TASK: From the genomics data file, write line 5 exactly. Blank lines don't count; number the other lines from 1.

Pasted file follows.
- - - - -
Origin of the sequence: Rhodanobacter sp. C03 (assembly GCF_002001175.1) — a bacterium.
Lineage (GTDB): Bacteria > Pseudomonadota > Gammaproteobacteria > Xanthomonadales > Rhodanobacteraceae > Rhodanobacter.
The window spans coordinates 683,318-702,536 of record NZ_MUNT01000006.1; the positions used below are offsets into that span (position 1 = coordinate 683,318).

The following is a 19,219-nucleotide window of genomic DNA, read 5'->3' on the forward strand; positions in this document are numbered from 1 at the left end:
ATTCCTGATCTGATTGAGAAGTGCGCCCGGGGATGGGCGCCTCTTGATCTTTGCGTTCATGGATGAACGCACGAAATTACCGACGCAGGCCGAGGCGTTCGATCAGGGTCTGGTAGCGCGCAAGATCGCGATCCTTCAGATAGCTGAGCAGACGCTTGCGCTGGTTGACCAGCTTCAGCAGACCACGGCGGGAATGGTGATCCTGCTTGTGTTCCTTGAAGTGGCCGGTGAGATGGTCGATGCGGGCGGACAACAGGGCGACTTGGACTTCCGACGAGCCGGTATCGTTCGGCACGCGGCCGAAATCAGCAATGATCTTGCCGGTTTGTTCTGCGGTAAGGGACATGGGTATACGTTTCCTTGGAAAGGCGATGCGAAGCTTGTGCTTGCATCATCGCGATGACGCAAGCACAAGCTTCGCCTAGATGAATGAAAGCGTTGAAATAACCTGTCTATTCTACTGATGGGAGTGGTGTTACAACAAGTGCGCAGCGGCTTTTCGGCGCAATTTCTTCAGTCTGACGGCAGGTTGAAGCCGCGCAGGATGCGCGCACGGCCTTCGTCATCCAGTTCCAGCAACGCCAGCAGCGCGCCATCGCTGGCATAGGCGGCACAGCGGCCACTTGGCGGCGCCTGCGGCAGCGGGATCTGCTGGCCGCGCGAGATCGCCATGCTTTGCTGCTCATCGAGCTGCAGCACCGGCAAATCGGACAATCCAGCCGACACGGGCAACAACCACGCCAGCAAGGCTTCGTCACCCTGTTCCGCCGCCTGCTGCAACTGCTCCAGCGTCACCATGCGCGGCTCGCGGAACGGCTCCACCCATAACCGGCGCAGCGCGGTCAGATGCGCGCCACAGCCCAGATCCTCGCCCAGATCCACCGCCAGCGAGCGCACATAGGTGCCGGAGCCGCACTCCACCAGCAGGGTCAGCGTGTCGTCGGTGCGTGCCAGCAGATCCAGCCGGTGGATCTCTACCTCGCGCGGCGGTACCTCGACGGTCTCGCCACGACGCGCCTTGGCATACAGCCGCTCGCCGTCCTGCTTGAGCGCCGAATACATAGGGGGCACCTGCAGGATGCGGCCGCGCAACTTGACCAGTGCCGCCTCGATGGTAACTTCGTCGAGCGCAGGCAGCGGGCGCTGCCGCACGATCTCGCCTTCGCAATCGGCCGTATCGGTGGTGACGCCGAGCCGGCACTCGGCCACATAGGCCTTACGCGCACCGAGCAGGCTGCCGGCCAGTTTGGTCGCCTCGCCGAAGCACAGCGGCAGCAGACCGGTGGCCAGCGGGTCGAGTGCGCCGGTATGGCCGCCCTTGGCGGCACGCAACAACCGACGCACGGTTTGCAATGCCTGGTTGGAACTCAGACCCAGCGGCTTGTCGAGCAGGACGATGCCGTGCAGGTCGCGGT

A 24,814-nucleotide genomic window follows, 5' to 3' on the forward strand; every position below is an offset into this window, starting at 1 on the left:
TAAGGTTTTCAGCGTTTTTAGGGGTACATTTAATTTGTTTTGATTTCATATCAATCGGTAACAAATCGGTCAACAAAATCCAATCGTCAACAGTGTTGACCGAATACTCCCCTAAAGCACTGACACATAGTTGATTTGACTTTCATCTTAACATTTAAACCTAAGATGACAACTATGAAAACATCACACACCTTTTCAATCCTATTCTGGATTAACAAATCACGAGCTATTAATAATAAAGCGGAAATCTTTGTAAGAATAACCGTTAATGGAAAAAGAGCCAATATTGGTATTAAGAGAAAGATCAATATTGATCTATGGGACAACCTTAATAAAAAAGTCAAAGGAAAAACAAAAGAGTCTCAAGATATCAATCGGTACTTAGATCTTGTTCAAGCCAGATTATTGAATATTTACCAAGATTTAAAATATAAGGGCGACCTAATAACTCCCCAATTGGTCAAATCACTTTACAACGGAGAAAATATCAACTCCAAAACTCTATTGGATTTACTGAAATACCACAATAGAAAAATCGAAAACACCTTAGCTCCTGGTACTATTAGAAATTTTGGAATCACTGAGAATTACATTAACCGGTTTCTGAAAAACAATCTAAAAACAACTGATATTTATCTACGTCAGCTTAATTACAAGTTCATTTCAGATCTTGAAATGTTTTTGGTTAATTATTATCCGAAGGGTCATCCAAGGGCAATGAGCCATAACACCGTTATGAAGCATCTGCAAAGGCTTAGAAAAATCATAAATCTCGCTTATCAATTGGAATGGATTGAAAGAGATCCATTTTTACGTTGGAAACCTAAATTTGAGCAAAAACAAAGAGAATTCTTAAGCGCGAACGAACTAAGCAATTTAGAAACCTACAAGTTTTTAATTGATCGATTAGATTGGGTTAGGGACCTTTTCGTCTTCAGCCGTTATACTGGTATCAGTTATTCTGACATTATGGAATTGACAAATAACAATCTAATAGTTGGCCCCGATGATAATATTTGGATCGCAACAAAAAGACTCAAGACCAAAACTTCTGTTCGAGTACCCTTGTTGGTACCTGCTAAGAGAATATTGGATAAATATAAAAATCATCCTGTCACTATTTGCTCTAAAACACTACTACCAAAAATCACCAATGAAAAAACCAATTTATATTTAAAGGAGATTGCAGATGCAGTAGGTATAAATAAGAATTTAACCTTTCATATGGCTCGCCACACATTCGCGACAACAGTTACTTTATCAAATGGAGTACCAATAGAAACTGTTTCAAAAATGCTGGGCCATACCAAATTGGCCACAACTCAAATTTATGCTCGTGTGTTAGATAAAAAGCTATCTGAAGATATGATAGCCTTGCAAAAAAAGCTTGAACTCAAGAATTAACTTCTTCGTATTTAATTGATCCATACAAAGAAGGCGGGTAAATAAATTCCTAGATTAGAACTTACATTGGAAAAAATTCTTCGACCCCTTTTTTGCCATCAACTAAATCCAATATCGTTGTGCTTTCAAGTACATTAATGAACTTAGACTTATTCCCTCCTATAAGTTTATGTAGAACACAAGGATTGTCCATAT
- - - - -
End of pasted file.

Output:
ATTCCTGATCTGATTGAGAAGTGCGCCCGGGGATGGGCGCCTCTTGATCTTTGCGTTCATGGATGAACGCACGAAATTACCGACGCAGGCCGAGGCGTTCGATCAGGGTCTGGTAGCGCGCAAGATCGCGATCCTTCAGATAGCTGAGCAGACGCTTGCGCTGGTTGACCAGCTTCAGCAGACCACGGCGGGAATGGTGATCCTGCTTGTGTTCCTTGAAGTGGCCGGTGAGATGGTCGATGCGGGCGGACAACAGGGCGACTTGGACTTCCGACGAGCCGGTATCGTTCGGCACGCGGCCGAAATCAGCAATGATCTTGCCGGTTTGTTCTGCGGTAAGGGACATGGGTATACGTTTCCTTGGAAAGGCGATGCGAAGCTTGTGCTTGCATCATCGCGATGACGCAAGCACAAGCTTCGCCTAGATGAATGAAAGCGTTGAAATAACCTGTCTATTCTACTGATGGGAGTGGTGTTACAACAAGTGCGCAGCGGCTTTTCGGCGCAATTTCTTCAGTCTGACGGCAGGTTGAAGCCGCGCAGGATGCGCGCACGGCCTTCGTCATCCAGTTCCAGCAACGCCAGCAGCGCGCCATCGCTGGCATAGGCGGCACAGCGGCCACTTGGCGGCGCCTGCGGCAGCGGGATCTGCTGGCCGCGCGAGATCGCCATGCTTTGCTGCTCATCGAGCTGCAGCACCGGCAAATCGGACAATCCAGCCGACACGGGCAACAACCACGCCAGCAAGGCTTCGTCACCCTGTTCCGCCGCCTGCTGCAACTGCTCCAGCGTCACCATGCGCGGCTCGCGGAACGGCTCCACCCATAACCGGCGCAGCGCGGTCAGATGCGCGCCACAGCCCAGATCCTCGCCCAGATCCACCGCCAGCGAGCGCACATAGGTGCCGGAGCCGCACTCCACCAGCAGGGTCAGCGTGTCGTCGGTGCGTGCCAGCAGATCCAGCCGGTGGATCTCTACCTCGCGCGGCGGTACCTCGACGGTCTCGCCACGACGCGCCTTGGCATACAGCCGCTCGCCGTCCTGCTTGAGCGCCGAATACATAGGGGGCACCTGCAGGATGCGGCCGCGCAACTTGACCAGTGCCGCCTCGATGGTAACTTCGTCGAGCGCAGGCAGCGGGCGCTGCCGCACGATCTCGCCTTCGCAATCGGCCGTATCGGTGGTGACGCCGAGCCGGCACTCGGCCACATAGGCCTTACGCGCACCGAGCAGGCTGCCGGCCAGTTTGGTCGCCTCGCCGAAGCACAGCGGCAGCAGACCGGTGGCCAGCGGGTCGAGTGCGCCGGTATGGCCGCCCTTGGCGGCACGCAACAACCGACGCACGGTTTGCAATGCCTGGTTGGAACTCAGACCCAGCGGCTTGTCGAGCAGGACGATGCCGTGCAGGTCGCGGT